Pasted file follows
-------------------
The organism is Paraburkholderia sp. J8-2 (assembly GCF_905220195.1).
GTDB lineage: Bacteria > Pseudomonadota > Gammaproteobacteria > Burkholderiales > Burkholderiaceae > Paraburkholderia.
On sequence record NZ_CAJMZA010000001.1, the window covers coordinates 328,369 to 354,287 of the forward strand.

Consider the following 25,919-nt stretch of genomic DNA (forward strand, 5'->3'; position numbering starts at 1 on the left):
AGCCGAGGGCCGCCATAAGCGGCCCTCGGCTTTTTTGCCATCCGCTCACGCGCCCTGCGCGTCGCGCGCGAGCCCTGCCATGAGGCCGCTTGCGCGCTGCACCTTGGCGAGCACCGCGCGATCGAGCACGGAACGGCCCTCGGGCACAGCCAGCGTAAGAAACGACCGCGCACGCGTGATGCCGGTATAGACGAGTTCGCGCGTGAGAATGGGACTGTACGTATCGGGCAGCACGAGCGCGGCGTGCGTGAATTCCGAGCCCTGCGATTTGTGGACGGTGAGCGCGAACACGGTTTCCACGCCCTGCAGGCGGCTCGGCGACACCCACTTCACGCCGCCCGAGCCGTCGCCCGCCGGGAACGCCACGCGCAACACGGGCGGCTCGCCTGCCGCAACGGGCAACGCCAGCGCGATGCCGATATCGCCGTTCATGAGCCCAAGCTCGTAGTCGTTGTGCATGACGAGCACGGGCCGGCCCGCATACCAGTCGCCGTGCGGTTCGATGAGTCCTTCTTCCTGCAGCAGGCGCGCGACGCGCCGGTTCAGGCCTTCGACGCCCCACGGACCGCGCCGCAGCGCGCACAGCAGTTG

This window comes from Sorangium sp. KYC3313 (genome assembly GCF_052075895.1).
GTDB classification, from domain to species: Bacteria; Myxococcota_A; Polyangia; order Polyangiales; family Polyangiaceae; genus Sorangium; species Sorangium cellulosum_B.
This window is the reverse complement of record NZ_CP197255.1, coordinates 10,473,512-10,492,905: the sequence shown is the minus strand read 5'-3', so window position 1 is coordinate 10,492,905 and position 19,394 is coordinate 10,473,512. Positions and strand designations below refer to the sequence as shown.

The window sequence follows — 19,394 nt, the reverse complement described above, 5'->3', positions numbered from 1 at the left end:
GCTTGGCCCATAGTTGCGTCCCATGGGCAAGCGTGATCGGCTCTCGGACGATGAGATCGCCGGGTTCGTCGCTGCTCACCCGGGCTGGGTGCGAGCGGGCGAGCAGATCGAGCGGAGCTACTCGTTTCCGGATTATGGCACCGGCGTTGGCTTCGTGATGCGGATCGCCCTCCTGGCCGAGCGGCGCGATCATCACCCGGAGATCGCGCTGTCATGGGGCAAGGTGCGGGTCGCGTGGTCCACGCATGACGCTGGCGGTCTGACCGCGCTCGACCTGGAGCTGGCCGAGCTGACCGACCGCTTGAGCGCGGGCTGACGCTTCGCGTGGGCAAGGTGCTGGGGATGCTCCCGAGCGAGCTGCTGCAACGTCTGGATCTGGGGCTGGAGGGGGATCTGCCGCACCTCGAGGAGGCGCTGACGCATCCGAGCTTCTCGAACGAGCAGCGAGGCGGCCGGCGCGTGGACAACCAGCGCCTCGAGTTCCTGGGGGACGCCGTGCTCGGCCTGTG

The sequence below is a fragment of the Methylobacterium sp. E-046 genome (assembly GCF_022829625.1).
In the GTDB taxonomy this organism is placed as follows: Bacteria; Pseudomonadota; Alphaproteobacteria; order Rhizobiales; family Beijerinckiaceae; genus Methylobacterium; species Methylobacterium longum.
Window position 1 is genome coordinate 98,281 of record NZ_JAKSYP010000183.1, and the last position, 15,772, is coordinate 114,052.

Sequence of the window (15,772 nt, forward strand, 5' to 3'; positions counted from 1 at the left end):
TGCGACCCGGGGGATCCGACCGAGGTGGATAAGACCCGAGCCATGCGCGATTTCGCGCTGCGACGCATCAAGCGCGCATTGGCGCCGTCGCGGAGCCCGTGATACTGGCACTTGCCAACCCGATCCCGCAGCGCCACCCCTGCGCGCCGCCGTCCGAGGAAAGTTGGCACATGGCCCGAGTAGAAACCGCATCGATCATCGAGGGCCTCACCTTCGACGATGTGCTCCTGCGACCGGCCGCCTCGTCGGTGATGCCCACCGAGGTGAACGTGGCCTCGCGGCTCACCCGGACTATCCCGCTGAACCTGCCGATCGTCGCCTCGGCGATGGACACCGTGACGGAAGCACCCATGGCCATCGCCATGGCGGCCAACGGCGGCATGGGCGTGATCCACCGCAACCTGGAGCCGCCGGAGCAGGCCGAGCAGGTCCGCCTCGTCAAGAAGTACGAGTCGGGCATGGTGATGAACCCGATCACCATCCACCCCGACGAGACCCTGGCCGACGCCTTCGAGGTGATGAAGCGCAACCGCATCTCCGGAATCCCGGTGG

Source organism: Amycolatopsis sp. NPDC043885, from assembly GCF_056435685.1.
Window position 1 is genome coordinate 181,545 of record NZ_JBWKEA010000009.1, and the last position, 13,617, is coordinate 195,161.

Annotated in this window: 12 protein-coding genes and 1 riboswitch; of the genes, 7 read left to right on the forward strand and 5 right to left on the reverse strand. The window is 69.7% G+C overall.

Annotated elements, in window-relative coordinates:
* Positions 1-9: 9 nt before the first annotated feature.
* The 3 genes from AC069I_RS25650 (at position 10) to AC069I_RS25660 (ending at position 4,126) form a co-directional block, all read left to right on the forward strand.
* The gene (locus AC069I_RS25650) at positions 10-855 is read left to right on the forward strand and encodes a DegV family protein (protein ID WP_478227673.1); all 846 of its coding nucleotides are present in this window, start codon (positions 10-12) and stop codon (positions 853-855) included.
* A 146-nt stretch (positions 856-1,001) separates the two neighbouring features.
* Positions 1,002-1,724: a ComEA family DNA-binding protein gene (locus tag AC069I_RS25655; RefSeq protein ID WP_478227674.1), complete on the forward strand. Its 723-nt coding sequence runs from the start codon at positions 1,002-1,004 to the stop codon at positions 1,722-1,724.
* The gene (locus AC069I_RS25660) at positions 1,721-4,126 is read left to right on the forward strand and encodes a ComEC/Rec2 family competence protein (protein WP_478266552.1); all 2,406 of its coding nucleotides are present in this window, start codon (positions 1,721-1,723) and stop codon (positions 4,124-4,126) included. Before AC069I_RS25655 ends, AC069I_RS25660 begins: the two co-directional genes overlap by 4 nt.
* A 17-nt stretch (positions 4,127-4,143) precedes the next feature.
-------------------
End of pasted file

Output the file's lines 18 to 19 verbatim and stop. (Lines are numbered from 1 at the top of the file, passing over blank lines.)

Annotated in this window: 12 protein-coding genes and 1 riboswitch; of the genes, 7 read left to right on the forward strand and 5 right to left on the reverse strand. The window is 69.7% G+C overall.

Annotated elements, in window-relative coordinates: